New Dow Grant to Fund Community Oral History Project | New


A grant of nearly $ 20,000 from the Dow Chemical Co. Foundation will enable faculty and staff at the University of Houston-Victoria to record and store oral histories of residents of the Victoria area and populations under -represented for future generations.

The Dow Chemical Co. Foundation and Dow Seadrift Operations are providing $ 19,815 to fund the Texas Coastal Bend Community Oral History Project. The grant will cover the equipment and space to record, transcribe and store the oral histories of residents of the Victoria area with diversity and civil rights experiences, including those who are disabled, black, Hispanic, Asian and / or LGBTQIA +.

Once the stories are complete, the information will be kept at the Victoria Regional History Center inside the UHV University Commons, 3006 N. Ben Wilson St., for free access to community members. The Victoria Regional History Center is a collaboration between UHV and Victoria College that holds institutional records and other material that document the history of UHV, VC and the greater Victoria area.

“We couldn’t be more proud to partner with UHV on this community history project,” said Whitney Bolger, public affairs manager for Dow Seadrift Operations. “In 2020, Dow committed more than $ 10 million in support over the next five years to address systemic racism and racial inequality through a holistic plan, Dow ACTs. We are committed to building inclusive communities where everyone is treated with fairness and respect. Telling the stories of our under-represented neighbors is one way to help capture and share the rich cultural history of the Carrefour.

The idea for the project started about a year ago when members of the UHV Diversity and Race Working Group were approached by UHV University Advancement staff to expand projects that support diversity. and inclusion in the community, said Rebecca Lake, senior director of equal access at the university. and the staff co-chair of the working group.

“The intention of the project is to highlight the diversity of the crossroads,” said Lake. “For some people, their experience of diversity may be related to their race, gender, disability status, or LGBTQIA + status. This is an opportunity to ensure that the community has access to an archive of information told firsthand by community members. “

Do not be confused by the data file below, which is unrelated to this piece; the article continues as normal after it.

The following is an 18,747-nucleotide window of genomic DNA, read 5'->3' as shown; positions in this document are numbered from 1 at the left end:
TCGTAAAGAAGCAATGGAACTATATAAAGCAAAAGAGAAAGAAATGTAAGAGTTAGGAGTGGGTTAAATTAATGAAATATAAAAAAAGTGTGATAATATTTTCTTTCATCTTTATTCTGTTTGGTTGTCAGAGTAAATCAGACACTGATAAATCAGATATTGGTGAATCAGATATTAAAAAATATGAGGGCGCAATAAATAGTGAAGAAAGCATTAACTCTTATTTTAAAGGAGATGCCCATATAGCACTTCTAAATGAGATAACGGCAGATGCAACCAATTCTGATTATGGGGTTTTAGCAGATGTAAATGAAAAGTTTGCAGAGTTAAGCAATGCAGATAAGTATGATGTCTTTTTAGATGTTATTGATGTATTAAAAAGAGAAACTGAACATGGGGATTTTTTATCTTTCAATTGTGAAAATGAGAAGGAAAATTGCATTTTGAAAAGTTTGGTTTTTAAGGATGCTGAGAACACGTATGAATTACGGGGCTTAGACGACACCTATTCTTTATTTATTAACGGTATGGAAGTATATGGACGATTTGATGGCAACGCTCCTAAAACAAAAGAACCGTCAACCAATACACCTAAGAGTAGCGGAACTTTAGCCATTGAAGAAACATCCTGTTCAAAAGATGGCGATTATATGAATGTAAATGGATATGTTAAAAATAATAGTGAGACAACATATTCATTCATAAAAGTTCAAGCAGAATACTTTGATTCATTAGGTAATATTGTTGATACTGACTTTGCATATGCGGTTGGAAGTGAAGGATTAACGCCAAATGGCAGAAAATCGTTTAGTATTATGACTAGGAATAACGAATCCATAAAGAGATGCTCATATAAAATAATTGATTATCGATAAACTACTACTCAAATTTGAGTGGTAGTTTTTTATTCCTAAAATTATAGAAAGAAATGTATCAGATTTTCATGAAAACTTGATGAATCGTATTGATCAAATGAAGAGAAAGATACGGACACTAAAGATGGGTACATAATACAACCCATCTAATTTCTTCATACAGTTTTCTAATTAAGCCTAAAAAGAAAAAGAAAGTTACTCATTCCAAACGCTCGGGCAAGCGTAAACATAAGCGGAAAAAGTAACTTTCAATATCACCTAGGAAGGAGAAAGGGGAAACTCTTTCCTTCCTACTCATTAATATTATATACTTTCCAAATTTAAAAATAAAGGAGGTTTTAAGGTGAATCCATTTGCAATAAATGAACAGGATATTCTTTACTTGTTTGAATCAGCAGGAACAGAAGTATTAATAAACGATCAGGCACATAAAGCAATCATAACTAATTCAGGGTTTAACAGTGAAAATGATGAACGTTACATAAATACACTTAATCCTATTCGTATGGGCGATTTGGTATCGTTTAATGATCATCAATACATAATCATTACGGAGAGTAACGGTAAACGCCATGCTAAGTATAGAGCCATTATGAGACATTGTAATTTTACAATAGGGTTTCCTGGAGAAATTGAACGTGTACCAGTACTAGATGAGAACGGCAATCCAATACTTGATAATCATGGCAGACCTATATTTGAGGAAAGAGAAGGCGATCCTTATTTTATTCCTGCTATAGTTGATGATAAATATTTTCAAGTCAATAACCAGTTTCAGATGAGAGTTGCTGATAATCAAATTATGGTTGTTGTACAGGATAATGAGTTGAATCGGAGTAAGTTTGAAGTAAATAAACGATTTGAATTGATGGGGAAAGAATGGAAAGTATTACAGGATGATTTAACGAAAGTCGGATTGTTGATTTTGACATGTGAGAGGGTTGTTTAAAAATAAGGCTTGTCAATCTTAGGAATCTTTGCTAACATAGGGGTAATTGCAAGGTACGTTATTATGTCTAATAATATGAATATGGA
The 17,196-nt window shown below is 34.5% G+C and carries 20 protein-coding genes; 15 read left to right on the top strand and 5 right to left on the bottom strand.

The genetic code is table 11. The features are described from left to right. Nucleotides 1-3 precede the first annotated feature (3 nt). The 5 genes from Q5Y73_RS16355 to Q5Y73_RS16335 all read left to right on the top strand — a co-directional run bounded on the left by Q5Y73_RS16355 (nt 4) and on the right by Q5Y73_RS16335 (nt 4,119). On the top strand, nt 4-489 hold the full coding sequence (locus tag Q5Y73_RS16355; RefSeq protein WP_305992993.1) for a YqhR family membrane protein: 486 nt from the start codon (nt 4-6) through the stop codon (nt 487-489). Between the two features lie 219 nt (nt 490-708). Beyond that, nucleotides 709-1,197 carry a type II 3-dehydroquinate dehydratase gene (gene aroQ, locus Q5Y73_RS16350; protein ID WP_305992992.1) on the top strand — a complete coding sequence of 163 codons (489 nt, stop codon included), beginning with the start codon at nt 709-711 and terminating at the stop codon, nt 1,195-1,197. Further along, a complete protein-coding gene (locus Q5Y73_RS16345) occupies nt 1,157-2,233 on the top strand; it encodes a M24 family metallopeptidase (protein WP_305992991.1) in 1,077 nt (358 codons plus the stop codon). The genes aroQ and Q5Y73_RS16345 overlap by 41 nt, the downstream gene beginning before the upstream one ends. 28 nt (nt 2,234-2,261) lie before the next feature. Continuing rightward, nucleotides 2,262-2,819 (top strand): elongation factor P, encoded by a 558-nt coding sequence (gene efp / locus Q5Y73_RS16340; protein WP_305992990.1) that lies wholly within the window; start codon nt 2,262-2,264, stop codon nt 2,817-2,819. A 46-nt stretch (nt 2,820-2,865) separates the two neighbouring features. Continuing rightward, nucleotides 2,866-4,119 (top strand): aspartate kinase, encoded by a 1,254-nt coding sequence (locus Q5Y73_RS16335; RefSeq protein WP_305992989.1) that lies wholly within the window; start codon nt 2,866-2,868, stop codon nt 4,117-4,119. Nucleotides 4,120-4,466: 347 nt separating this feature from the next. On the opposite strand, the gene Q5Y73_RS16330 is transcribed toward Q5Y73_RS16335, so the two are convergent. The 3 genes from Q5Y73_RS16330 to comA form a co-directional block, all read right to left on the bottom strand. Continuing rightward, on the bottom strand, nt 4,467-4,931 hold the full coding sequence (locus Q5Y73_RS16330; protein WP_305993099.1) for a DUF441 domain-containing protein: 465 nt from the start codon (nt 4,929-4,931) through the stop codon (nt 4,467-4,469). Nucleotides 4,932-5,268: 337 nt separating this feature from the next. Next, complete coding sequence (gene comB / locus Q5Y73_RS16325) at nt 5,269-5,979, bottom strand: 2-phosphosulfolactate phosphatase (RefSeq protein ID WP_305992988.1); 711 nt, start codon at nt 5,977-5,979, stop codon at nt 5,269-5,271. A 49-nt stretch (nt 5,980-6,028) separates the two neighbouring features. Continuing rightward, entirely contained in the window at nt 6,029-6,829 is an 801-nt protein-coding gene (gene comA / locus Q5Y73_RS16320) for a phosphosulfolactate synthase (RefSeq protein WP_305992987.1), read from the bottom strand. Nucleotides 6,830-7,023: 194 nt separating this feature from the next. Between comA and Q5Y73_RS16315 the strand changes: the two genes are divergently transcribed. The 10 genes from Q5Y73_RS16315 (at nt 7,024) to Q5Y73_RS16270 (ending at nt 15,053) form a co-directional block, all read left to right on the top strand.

The working group surveyed several of its working groups and gathered project ideas before selecting an oral history project, that is, historical data made up of personal memories in audio form. The university then applied to Dow for the grant.

“The UHV is grateful to the Dow Chemical Co. Foundation for this support not only for the university, but also for the community,” said Jesse Pisors, UHV vice president for advancement and external relations. . “This project will be a voice for our community of Victoria and serve as a resource for generations to come. “

A team of teachers and employees of the UHV will work on the project. The team includes Lake; Amina Patton, assistant professor of communication design and co-chair of the working group; Cherlyn Hodge, Success Coach; Laura Mammina, assistant professor of history; and Joseph Locke, associate professor of history. Community partners can also help with the interview and research process.

Oral history includes interview research and recording, interview transcription and data preservation. This approach connects with an audience in a way that can be intimate, engaging and enduring, Patton said.

“Our goal is to capture the first-hand lived experiences of our local community to fill in the gaps and deepen understanding,” said Patton. “This project hopes to give this diverse region a home to capture its wealth of knowledge and experiences through storytelling. As much as stories can make us laugh or comfort us in their familiarity, they can also force us to have stimulating conversations, to open our eyes to our own biases, and to learn from historical events.

An oral history project is a great way to tell the stories and experiences of residents of Victoria that are rarely brought to light, Mammina said. Oral history is a technique used in history and other fields to preserve data in communities. In August, Mammina and Locke took oral history training which helped them learn how to conduct the interviews and the oral history process.

The project will focus on people living in Victoria County and their experiences, which may include civil rights, segregation and gender-based experiences. The grant will help finance the project’s start-up equipment, including recording equipment and digital storage. The team will work with community partners who have already identified people to interview for the project and will later be willing to interview other community members. Mammina also hopes to work with local historical organizations on the project. The project will be launched in early 2022.


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